1. Preheat the oven to 180°C (355°F) and line a 22cm cake tin with greaseproof paper.

2. Cut the plums into quarters, and discard the stones.

3. Make the cake batter. Beat the butter and sugars until creamy. Mix in the almond and vanilla extract. Beat in the eggs, then fold in the flour and ground almonds and mix well. Finally, stir in the milk and beat until the mixture is smooth and soft.

4. Pour the batter into the prepared tin. Level the top and then arrange the plums on top. When you’re happy with the design, press them slightly into the batter. Make sure to leave some gaps between the plums for the cake mixture to puff up during baking, but don’t worry about leaving big gaps – the fruit will shrink and sink a bit during baking, so be generous! Sprinkle any visible cake batter with flaked almonds.

5. Bake the cake for around 45 minutes until golden. If the top is browning too quickly, cover loosely with tin foil. When done, remove from the oven and leave to cool.

6. Finish the cake with the glaze – heat the apricot jam with 2 tablespoons of water until runny, then pass through a sieve. Brush the sieved jam all over the top of the cake. You’re done!

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{7} Bruttiboni

Sometimes I am all for making something that looks neat and precise, and I get a certain pride when each cookie in a batch ends up looking identical. The most recent case in point was my checkerboard cookies.

However, today we’re going to the opposite end of the scale with these little guys. They’re from Italy and they’re called bruttiboni. The name roughly means “ugly-good” because they look as they look, but the are utterly delicious.

As with many Italian celebratory cookies, their precise origin is not clear. Today they are typical of the city of Prato in Tuscany, and they are also known as brutti ma buoni (“ugly but good”) or the more poetic-sounding mandorlati di san clemente. They are delicious little cookies made from meringue and hazelnuts.


To make them, you start with a simple meringue mixture, which I flavoured with some vanilla and a little hint of cinnamon. I don’t know if the spice addition is tradition, but I think it works well with the flavour of the nuts. Then you fold in ground, toasted almonds and hazelnuts – you can grind them to a fine powder, or leave a few more chunky bits if you prefer a bit more texture. And then…you do something plain weird. You put the whole bowl over a pan of barely simmering water, and then stir it gently. This makes the mixture somewhat looser, and all I can think that this does is to cook the meringue mixture in a similar way to making Swiss meringue. I’ve never come across this technique before, and in fact, not every recipe that I saw for bruttiboni thought this was necessary. One recipe even suggested making a Swiss meringue and just adding nuts. But I’m all for experimentation so I decided to give this strange approach a go.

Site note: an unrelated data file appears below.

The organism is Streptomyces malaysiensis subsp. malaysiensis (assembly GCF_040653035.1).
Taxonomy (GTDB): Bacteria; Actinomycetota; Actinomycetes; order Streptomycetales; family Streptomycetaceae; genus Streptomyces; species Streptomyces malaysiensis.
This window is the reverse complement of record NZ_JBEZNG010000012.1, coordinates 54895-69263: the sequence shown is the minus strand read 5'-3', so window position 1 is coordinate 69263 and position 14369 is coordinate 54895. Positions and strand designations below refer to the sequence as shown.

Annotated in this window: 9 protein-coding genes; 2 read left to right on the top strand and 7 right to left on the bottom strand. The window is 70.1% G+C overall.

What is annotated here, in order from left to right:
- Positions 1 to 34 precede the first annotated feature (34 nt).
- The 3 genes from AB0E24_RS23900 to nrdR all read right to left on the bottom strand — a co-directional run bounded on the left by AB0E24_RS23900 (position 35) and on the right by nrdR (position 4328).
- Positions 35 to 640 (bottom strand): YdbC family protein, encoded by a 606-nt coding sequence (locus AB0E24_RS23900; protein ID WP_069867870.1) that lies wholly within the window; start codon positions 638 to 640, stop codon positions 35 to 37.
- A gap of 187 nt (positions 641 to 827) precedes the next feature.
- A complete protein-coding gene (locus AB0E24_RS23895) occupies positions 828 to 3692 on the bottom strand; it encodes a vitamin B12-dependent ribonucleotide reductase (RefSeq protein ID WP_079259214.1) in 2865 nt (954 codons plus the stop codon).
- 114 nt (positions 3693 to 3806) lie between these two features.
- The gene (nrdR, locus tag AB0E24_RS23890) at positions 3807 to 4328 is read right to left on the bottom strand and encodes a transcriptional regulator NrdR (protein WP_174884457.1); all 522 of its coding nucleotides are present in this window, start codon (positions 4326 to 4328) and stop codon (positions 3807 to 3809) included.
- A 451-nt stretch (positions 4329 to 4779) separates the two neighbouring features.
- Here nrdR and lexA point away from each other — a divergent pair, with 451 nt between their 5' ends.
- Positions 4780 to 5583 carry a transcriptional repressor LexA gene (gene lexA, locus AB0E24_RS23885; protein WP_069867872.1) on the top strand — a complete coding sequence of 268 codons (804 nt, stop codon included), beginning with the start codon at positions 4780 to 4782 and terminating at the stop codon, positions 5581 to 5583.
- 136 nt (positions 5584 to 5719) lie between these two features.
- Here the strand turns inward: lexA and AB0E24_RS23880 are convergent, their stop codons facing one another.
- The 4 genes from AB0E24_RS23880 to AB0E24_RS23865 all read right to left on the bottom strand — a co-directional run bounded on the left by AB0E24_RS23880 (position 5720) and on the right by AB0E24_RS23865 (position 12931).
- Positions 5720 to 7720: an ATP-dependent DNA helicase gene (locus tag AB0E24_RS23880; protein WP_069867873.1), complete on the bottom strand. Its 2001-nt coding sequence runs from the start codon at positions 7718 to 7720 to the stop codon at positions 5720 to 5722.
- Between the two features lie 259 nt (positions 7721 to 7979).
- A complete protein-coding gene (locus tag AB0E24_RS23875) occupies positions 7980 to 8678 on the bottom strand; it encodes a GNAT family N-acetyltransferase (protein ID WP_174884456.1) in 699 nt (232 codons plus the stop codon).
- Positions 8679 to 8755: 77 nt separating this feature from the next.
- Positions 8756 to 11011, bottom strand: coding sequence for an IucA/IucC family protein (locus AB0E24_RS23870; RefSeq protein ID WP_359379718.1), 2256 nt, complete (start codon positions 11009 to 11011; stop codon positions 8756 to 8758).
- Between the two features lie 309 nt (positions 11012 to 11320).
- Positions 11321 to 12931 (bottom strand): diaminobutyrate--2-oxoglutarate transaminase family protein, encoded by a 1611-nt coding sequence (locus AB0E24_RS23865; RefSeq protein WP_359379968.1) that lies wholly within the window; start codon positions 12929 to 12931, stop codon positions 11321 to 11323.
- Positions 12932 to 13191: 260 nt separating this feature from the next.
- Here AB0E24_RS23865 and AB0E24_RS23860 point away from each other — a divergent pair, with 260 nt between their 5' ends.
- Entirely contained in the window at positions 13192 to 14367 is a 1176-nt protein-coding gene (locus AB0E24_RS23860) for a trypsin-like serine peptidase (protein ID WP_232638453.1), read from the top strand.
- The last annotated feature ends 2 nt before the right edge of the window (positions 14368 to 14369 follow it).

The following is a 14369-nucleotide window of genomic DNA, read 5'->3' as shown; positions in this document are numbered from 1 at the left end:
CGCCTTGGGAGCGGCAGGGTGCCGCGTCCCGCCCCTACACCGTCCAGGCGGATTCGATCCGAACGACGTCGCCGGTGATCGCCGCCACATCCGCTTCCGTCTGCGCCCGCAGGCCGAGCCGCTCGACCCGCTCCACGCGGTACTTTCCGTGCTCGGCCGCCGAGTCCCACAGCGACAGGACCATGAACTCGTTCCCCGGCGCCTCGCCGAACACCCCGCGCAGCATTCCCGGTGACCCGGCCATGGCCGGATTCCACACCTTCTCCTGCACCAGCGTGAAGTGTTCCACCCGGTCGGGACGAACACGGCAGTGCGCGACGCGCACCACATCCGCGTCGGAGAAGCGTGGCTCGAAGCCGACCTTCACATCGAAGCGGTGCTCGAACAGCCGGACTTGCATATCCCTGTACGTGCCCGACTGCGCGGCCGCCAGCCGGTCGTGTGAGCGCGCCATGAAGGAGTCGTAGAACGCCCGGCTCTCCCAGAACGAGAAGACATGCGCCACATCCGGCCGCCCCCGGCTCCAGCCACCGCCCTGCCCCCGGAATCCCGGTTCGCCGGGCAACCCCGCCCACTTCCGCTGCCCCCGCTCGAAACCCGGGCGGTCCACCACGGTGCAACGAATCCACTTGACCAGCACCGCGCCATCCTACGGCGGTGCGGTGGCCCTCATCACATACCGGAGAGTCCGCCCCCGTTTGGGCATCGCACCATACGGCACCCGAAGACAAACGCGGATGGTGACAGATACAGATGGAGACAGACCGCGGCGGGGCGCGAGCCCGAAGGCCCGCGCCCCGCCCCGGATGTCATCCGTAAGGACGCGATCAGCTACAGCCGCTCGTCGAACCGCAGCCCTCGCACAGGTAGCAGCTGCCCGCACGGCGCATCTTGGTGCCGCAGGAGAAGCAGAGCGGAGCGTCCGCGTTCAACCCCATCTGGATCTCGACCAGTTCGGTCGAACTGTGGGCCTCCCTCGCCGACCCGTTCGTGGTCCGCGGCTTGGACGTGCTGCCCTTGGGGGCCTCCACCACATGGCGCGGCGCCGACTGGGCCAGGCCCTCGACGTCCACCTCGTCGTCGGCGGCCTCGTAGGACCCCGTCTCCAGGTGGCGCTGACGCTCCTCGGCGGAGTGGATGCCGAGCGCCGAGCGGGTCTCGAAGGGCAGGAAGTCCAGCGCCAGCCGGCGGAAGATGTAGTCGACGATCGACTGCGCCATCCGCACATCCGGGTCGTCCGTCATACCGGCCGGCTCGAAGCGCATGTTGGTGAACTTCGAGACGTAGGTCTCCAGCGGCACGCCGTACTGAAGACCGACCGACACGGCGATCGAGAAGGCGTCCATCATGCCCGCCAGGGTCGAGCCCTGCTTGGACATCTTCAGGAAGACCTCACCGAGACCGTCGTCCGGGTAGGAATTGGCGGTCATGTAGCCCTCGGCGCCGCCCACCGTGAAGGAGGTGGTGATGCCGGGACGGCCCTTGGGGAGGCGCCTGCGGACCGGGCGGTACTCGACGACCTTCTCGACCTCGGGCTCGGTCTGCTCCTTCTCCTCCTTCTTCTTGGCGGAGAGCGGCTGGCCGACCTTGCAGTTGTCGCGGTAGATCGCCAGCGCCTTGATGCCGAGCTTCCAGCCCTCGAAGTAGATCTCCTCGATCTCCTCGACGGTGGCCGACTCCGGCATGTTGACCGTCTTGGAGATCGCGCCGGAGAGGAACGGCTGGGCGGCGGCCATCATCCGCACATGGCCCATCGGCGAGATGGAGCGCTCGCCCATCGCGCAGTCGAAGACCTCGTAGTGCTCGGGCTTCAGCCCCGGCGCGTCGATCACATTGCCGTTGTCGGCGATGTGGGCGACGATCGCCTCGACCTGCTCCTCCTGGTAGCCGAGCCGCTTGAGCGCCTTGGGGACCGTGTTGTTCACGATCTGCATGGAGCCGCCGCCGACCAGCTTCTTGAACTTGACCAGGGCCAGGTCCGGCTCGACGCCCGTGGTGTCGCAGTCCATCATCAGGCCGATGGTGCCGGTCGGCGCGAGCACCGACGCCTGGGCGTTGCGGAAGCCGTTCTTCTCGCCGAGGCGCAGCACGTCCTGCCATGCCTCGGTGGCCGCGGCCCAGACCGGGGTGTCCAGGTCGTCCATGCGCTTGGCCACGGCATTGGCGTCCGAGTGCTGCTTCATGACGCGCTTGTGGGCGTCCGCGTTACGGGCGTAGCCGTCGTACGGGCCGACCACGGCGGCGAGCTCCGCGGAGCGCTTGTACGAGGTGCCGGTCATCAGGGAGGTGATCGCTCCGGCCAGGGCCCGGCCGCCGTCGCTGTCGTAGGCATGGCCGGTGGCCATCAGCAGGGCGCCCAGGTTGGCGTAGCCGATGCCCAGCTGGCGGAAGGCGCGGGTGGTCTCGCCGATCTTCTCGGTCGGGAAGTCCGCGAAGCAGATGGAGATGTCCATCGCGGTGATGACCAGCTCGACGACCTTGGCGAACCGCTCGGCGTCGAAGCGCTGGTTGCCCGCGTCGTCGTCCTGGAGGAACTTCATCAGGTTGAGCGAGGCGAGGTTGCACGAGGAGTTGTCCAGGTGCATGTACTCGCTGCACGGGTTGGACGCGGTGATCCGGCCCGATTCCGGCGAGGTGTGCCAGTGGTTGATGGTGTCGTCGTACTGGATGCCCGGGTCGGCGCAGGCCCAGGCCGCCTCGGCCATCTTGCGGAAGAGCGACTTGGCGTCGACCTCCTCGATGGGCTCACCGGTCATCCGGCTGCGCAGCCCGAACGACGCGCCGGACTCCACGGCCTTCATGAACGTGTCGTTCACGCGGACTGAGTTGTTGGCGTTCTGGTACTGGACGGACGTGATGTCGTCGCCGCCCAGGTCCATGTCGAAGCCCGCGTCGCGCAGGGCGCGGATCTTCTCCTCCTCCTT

From what I could tell, this extra step makes the mixture both a little softer and more stable, as once I had done it, the batter certainly seemed to keep its volume. I think it might also have impacted on the texture – these really are nothing like the miniature meringues I had been expecting – there was no brittle exterior and or marshmallow centre. They are more like the sort of thing I would expect from a “traditional” cookie made with flour and butter, so there is clearly some kind of magic at play here. But they do have a crisper outside and a softer middle. And they are, indeed, absolutely delicious!

To make Bruttiboni (makes around 24)

• 125g ground almonds
• 125g skinned hazelnuts
• 3 large egg whites
• pinch of salt
• 140g white caster sugar
• 1/2 teaspoon vanilla extract
• 1/4 teaspoon ground cinnamon

1. Start by toasting the nuts. Preheat the oven to 150°C (300°F). If you are using whole nuts, ground them in a food processor. They can be fine or you can leave chunks for texture. Spread the ground nuts on a baking sheet lined with greaseproof paper, and until the nuts are golden and fragrant (tip: I put them in for 5 minutes with the timer on; check them, then keep doing them in 2 minute intervals, in each case using the timer to make sure they don’t burn). When done, remove them from the oven and allow to cool.